Elements



1. The Directing Idea

For Hauriou, the `directing' idea of the institution is not to be confused with either the `end' of the group, or its `function'. Whereas the idea of a group is `interior', the end is `exterior'. By this distinction Hauriou seemed to want to emphasise the distinction between the directing idea as a process, and the end as a result of the group's activity. The idea of an institution is thus linked to the life of the group. With respect to the function of a group, this also must be distinguished from the notion of the idea. This is because functions can be too limited, e.g. where a company constituted to build and operate railways later wants to build a hotel. Thus, for Hauriou, the notion of idea allows for development or evolution within an institution.

Hauriou also associated the idea of an institution with its `object' in the sense that what was originally a subjective idea becomes gradually an `objective state in the subconscious'. In other words, the institutional idea takes on a life of its own, and will be appropriated and understood by each succeeding generation in its own way just as for example a play written by Racine is understood differently by 20th century audiences than by those of the 17th century. Moreover, this objective character of the institutional idea also expresses the fact that in Hauriou's view these ideas `exist beforehand in the vast world' like diamonds in a mine waiting to be discovered. The fact that they are found reflects the `interest' that such ideas have for a certain group, whose members can therefore also be considered as the `subjects' of this idea.

2. The Organised Power of Government

For Hauriou, the organised power of government in an institution was `a form of will' which exists for the realisation of the idea of the enterprise and is at its service. He rejected, therefore, the instrumentalisation of this power in the hands of those who exercise power within an institution. Hauriou said that the bases of this power could be reduced to two principles, namely:

(1) The separation of powers, `thanks to which governmental power is not just a simple force but a rightful power capable of creating law'.

These powers (in a modern state) can be divided into:

(a) The executive power, which involves the `intuitive competency of executory decision';

(b) The deliberative power, which involves the discursive competency of deliberation; and

(c) The power of suffrage, which involves the competency of assent.

(2) The representative regime, which requires that the governmental powerof an institution be subordinate to the idea of the enterprise. This requirement, even if it does not strictly require a democratic regime, nevertheless tends towards such a regime since democracy `seems to guarantee a community of outlook between the governors and the members of the body'. Constitutional mechanisms, therefore, must ensure the `ascendancy' of the directing idea over the governmental power. However, Hauriou insists also on a matching `voluntary submission of the governors' to the directing ideas of the group, just as military leaders submit to the direction of civilian rulers.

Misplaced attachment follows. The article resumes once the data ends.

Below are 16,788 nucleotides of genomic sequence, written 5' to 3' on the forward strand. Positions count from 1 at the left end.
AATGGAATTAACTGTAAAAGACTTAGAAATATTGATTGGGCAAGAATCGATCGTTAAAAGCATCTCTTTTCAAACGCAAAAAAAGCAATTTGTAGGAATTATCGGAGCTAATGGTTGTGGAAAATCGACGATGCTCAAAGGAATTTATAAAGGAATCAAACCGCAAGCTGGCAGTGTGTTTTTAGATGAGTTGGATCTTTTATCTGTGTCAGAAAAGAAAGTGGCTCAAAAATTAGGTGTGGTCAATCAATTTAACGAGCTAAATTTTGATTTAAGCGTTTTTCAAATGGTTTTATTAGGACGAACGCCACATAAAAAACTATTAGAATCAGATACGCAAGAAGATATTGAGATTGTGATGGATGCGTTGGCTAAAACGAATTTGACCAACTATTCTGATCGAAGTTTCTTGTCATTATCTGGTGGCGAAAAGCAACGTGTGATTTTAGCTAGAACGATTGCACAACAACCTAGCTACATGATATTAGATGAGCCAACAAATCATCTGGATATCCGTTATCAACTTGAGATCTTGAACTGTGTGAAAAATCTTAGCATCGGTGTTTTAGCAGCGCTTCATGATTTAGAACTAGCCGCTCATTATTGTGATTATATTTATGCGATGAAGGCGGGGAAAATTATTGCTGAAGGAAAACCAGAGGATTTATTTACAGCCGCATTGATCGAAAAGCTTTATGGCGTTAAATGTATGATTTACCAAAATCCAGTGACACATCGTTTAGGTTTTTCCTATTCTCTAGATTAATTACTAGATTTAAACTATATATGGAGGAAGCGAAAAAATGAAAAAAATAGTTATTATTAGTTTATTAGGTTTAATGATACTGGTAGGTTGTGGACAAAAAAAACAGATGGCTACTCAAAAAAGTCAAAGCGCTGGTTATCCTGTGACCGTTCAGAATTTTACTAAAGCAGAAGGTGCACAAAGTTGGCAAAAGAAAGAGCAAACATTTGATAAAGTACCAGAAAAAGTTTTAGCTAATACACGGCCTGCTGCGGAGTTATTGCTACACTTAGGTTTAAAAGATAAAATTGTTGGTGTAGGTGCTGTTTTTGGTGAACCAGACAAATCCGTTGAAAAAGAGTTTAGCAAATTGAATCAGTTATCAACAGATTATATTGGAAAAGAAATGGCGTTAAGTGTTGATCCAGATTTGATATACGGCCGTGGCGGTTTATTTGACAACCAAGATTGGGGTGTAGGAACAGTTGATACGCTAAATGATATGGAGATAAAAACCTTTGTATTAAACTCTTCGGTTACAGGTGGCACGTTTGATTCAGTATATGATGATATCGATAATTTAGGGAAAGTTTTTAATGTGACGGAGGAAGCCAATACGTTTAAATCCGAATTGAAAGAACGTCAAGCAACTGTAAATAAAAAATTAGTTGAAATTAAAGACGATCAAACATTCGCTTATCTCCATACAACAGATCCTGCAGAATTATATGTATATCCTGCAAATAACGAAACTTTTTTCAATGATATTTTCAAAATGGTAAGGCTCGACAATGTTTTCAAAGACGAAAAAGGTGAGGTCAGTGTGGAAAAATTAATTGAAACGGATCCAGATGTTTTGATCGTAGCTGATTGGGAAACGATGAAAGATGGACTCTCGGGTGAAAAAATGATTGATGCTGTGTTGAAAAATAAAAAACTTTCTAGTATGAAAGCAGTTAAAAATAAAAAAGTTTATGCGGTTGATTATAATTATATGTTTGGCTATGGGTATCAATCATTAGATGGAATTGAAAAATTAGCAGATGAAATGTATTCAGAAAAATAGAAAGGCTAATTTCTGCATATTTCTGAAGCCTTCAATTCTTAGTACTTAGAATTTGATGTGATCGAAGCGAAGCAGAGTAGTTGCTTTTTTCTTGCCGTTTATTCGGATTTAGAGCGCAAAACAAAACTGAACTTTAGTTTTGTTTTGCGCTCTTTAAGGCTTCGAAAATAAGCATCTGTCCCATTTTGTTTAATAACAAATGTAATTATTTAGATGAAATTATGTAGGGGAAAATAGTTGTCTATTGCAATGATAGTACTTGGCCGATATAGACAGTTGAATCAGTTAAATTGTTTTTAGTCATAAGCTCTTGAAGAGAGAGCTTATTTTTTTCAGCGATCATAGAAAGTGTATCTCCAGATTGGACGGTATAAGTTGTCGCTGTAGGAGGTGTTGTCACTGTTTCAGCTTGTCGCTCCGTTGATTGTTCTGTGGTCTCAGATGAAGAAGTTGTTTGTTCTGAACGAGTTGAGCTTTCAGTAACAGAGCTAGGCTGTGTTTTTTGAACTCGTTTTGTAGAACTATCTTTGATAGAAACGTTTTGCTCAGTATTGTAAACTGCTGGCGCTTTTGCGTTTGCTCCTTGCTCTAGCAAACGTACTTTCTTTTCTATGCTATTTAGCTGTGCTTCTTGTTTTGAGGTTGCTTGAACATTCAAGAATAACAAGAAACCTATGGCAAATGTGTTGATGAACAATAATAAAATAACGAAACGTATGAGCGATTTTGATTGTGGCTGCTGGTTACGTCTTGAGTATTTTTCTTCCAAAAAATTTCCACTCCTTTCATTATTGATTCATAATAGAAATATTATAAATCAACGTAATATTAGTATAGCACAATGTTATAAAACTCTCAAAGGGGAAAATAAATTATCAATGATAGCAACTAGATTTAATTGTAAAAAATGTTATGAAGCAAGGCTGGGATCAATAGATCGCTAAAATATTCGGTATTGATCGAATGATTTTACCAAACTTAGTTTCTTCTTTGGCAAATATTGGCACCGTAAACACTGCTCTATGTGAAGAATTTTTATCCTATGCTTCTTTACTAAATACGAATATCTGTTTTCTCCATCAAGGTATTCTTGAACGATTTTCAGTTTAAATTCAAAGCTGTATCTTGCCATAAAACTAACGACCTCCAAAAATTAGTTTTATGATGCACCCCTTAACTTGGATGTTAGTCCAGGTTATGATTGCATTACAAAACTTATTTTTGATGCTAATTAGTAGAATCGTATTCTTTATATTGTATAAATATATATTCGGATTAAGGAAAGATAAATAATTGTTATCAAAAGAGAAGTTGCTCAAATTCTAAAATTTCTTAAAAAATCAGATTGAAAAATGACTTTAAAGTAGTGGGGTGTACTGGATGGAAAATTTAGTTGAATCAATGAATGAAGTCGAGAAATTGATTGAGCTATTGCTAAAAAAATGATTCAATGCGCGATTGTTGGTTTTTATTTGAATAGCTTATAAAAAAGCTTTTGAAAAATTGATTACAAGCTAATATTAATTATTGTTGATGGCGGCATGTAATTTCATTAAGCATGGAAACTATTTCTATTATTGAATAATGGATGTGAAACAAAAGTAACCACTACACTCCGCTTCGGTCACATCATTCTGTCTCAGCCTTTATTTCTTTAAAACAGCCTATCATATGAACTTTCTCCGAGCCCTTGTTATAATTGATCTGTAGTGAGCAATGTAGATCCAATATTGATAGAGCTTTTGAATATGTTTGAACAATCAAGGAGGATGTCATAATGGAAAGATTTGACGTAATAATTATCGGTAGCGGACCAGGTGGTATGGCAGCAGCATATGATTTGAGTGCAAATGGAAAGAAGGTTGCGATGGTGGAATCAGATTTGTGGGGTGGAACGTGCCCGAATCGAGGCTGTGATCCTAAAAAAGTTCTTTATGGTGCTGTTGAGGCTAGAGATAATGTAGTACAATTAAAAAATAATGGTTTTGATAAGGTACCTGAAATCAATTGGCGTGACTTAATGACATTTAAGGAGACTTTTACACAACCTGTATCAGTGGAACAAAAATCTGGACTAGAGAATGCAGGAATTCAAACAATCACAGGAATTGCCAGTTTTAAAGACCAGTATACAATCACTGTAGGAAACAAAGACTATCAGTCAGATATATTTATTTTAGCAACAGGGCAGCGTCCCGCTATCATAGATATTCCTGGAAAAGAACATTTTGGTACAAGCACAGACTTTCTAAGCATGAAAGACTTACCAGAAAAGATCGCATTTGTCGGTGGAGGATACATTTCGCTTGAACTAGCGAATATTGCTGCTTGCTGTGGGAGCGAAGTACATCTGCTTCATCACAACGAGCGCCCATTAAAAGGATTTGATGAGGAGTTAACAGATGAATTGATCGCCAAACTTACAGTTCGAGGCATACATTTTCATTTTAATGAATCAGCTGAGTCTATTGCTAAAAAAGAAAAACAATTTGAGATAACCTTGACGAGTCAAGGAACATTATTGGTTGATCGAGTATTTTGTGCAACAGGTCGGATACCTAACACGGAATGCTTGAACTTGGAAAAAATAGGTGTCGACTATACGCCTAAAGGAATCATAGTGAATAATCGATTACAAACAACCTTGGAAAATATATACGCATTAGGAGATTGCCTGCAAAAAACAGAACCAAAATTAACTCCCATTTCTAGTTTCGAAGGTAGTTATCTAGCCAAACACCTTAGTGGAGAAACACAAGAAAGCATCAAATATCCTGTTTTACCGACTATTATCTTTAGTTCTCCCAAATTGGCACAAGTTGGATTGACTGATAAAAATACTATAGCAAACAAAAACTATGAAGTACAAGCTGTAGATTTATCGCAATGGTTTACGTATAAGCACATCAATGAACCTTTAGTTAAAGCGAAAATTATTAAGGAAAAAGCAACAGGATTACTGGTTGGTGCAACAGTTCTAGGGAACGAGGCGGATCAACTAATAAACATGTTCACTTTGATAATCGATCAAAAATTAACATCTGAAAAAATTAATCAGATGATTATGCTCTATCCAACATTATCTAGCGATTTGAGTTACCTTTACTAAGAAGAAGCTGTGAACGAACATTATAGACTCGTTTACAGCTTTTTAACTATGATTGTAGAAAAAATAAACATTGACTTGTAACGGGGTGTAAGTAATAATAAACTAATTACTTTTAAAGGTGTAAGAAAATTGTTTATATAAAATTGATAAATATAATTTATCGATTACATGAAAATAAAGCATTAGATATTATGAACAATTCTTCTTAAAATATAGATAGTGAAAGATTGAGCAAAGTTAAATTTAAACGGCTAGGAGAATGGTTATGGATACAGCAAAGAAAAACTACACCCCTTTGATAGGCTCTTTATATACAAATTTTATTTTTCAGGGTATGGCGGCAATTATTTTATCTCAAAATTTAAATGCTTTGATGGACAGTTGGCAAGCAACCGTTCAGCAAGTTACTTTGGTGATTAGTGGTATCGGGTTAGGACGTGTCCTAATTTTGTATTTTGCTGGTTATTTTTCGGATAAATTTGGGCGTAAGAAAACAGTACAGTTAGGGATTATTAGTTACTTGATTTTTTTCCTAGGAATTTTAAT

3. The Manifestations of Communion

What Hauriou called the `phenomenon of communion' enables the directing idea of a certain work to pass momentarily into the subjective state. Such phenomena are, according to Hauriou, most visible historically in certain movements such as the trade union movement of Europe at the end of the 19th century. On a smaller scale, it is this kind of phenomenon which leads to the foundation of any group.

Thus, `it is individuals who are moved by their contact with a common idea and who by a phenomenon of interpsychology, become aware of their common emotion'. The directing idea thus `passes momentarily into the subjective state in the thousands of minds that are united in it', resulting in a `movement of communion' (Hauriou, 1925: 107).

However, Hauriou rejected any idea of Durkheimian collective conscience, which he believed would result in reducing such a conscience to the level of average opinion. This led him to an apparently rather elitist conclusion, namely that the `superior minds' of the group must play the leading role in drawing conclusions for purposes of action by the group. Thus `communion in an idea includes an agreement of wills under the direction of a chief', which connotes not only intellectual assent, but also the will to act and the initial step forward that `engages the whole being in the common cause, i.e. in a `communion of action'.

Hauriou considered society as `a psychological work' in which there is reciprocal action between the human mind and certain objective ideas that form the bases of institutions. In a sense then, Hauriou argued that corporate personality is `a social creation made, to a great extent, in the image of the human personality' as a kind of a projection of that personality onto a larger scale.

Since Hauriou believed that the process by which this takes place is largely subconscious, then social institutions could reveal certain hidden characteristics of the human personality that `conscious introspection does not reveal'. In this sense, then, Hauriou seemed to anticipate somewhat the method of `archaeology of knowledge' made famous by Michel Foucault.


© Stefan Gigacz 1997 - 2011
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